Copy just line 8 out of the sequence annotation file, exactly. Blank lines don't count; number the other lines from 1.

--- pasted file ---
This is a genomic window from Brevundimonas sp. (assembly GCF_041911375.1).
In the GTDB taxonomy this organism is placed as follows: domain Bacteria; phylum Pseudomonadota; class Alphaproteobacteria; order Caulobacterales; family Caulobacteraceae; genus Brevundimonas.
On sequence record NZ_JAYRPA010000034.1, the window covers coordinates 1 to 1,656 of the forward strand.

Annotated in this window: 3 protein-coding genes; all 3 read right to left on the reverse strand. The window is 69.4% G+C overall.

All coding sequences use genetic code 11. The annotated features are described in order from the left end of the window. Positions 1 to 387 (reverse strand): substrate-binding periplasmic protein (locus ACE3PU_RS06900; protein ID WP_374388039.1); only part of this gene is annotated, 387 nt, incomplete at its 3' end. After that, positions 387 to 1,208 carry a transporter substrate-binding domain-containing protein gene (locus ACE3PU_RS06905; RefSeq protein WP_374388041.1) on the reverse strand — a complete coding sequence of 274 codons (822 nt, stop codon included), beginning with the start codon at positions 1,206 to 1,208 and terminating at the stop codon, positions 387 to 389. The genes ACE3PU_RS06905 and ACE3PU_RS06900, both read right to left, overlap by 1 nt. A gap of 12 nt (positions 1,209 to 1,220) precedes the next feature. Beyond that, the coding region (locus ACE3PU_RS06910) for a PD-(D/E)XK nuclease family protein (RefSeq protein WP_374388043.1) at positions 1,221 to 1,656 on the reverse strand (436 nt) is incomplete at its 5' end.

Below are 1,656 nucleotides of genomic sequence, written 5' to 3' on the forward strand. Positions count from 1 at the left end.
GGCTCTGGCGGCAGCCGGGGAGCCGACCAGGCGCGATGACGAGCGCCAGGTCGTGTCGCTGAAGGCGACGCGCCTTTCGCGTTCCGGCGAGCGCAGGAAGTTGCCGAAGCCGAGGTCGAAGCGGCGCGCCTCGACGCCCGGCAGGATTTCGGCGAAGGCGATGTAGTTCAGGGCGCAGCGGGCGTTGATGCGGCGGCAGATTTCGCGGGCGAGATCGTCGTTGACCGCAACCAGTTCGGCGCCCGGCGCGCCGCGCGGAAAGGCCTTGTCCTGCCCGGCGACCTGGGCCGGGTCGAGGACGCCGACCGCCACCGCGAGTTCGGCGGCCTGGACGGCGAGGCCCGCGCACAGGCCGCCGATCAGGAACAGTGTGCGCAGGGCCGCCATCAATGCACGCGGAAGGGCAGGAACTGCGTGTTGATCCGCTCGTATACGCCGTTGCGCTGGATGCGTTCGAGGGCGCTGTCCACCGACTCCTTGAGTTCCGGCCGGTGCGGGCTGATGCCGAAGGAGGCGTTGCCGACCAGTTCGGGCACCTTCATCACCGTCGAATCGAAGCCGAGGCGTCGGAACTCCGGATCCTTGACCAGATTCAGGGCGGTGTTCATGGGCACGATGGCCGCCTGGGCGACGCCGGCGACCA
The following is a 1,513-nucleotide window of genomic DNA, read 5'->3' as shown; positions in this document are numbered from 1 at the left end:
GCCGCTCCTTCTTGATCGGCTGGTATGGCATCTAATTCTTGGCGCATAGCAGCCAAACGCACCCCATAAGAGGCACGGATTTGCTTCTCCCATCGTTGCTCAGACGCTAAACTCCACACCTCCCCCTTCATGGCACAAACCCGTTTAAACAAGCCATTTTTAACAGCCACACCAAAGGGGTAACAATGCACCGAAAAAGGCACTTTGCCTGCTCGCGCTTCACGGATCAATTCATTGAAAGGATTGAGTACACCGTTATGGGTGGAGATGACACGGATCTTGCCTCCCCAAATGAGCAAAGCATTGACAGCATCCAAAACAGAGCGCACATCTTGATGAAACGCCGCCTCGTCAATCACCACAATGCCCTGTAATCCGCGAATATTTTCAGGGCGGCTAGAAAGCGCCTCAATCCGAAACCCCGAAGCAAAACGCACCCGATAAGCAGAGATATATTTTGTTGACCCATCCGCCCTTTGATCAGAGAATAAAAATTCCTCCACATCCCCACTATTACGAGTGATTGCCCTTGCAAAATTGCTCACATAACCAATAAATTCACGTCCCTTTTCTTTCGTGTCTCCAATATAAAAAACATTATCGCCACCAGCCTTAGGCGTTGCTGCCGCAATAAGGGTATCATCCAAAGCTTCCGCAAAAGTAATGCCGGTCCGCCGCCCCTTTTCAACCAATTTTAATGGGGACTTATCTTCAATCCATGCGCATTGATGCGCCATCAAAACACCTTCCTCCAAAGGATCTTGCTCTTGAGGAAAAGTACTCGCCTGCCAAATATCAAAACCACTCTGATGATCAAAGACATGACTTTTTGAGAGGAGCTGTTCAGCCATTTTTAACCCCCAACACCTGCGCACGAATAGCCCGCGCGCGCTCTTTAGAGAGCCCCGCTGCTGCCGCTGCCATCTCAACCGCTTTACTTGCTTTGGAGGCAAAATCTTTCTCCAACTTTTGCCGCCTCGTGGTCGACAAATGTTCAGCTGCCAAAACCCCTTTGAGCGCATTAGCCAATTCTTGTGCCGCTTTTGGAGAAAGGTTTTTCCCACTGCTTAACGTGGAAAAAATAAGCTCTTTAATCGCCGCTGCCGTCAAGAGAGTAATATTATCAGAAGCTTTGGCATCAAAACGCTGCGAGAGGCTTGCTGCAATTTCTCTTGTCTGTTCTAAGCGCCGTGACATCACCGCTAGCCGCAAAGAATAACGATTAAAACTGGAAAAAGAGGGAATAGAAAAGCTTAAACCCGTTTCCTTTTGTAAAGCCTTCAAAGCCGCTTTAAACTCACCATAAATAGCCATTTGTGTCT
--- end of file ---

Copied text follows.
The following is a 1,513-nucleotide window of genomic DNA, read 5'->3' as shown; positions in this document are numbered from 1 at the left end: